Acoustics in Suspended Acoustical Ceilings
Robert Grupe / November 2022
In acoustical wall design the main consideration is how much sound energy will pass through the wall itself. The wall assembly will be tested at specific sound frequencies where a unique single number will be determined that will provide the designer a means to compare potential wall systems and select the system most appropriate for the application. The critical criterion is how much sound energy passes through the wall.
In acoustical ceiling design, the issues are somewhat different. Here the concern is not only how much energy passes through the tile or panel, but also how much energy is reflected. In non-residential or commercial applications, it is very common to terminate a partition at the underside of a suspended acoustical ceiling. The result is that the area from the top of the ceiling to the underside of the floor above is open over the top of the wall. This area, commonly called a plenum, allows the sound energy that passes through the plane of the ceiling to be deflected over the top of the partition and enter the space opposite the wall where the sound was originally generated. The result is that it negates what might otherwise have been rated a high sound performing wall system.
ASTM E1414, Standard Test Method for Airborne Sound Attenuation Between Rooms Sharing a Common Ceiling Plenum, is a standardized test procedure that evaluates this condition. Similar to the test for sound transmission classification testing, a source room, where the sound is generated, is separated by a wall from a receiving room. In the case of the STC test, this wall is the test wall to be evaluated. In the common plenum test, a very high STC wall is used for the separating partition. The result is that the only path for sound to enter the receiving room is through the common ceiling plenum. Sound at specific frequencies is generated in the receiving room and is subsequently recorded in the receiving room. Also similar to the STC, the resulting data are analyzed to determine a single number called CAC, or ceiling attenuation class. The higher the CAC number a ceiling tile or panel attains, the more it attenuates (reduces) sound transmission.
The other acoustical characteristic to compare ceiling tile and panels is how much sound energy is absorbed in the material itself. As sound hits a wall or ceiling it is redirected back into the space that the wall or ceiling surrounds. This is similar in concept to a billiard ball as it hits a bank on a pool table. Some of this reflection is desirable, but too much can be problematic. A simple measure of this phenomenon is to clap one’s hands in a room to see how long one can hear that clap after the physical hand impact is complete. Gypsum panel, stone veneers and hardwood floors are examples of highly reflective building materials; carpet is the opposite. An acoustical design professional wants to balance all the materials to assure that the specific space in question is acoustically suitable for its intended purpose.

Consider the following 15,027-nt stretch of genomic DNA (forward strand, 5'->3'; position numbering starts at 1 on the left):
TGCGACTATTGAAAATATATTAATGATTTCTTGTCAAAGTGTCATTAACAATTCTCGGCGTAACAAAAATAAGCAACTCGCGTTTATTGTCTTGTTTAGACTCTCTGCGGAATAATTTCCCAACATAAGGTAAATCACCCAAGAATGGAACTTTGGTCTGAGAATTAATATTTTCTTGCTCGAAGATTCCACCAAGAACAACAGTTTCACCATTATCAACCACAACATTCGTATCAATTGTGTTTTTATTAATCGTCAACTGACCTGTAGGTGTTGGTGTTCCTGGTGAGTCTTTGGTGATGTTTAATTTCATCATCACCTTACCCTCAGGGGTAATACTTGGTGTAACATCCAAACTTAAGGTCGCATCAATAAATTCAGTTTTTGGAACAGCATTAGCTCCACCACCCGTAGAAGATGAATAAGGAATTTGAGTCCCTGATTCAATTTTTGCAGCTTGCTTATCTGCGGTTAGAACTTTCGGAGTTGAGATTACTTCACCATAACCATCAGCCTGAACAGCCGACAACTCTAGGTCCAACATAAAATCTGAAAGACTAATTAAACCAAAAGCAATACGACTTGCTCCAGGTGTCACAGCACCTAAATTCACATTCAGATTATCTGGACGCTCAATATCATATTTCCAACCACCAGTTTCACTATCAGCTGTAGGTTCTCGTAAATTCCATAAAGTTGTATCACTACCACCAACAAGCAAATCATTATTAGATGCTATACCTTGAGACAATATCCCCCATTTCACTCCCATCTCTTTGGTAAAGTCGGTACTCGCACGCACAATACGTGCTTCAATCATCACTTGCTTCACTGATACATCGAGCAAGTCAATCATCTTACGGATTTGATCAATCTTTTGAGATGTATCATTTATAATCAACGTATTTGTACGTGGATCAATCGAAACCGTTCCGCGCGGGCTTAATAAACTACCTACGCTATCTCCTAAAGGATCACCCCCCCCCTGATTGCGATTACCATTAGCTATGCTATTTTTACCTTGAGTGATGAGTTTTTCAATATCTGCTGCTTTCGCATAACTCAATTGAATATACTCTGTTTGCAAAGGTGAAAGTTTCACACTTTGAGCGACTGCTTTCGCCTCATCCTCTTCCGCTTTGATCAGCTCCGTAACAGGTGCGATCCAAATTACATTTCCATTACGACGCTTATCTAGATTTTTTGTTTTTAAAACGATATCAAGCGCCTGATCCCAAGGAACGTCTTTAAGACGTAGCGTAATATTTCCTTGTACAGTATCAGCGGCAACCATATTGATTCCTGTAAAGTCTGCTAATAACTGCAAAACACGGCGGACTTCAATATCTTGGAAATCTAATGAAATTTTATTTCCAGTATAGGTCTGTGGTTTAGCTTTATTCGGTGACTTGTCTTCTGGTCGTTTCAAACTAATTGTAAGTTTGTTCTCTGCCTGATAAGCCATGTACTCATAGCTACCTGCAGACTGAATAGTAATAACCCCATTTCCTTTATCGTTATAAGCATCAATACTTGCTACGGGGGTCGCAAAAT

A rating system that is used to determine a material’s suitability is a measurement of its ability to absorb sound energy. The value that is obtained is called the noise reduction coefficient. The standardized test procedure to compare products is ASTM C423, Standard Test Method for Sound Absorption and Sound Absorption Coefficients by the Reverberation Room Method. In this test, a single room is used with a sound source. What is to be measured is the time it takes for a generated sound to decay. The first step is to measure the room itself and then compare it to when a ceiling is installed. The ceiling to be tested is actually installed on the floor with the tiles or panels facing up. The ceiling is installed horizontally and 16 inches off the floor to simulate a ceiling plenum. The difference in time between the two cases is the result of the ceiling’s ability to absorb sound. Sound is generated at four frequencies with the resulting NRC being the average of the results. The higher the NRC, the better the product is for absorbing sound.
Another test used to determine a product’s suitability for certain applications is called articulation class. This test is used to determine intelligibility of the reflected sound in a given space. The concept is if the reflected sound is speech, will the individual receiving the sound be able to understand what is being said?
The building science behind architectural acoustics is highly complex. Contractors should seek the advice of the building product manufacturers who produce the products in question. Another source of information is recognized engineers with a specialty in acoustics.
Robert Grupe is AWCI’s director of technical services. Send your questions to firstname.lastname@example.org, or call him at (703) 538.1611.
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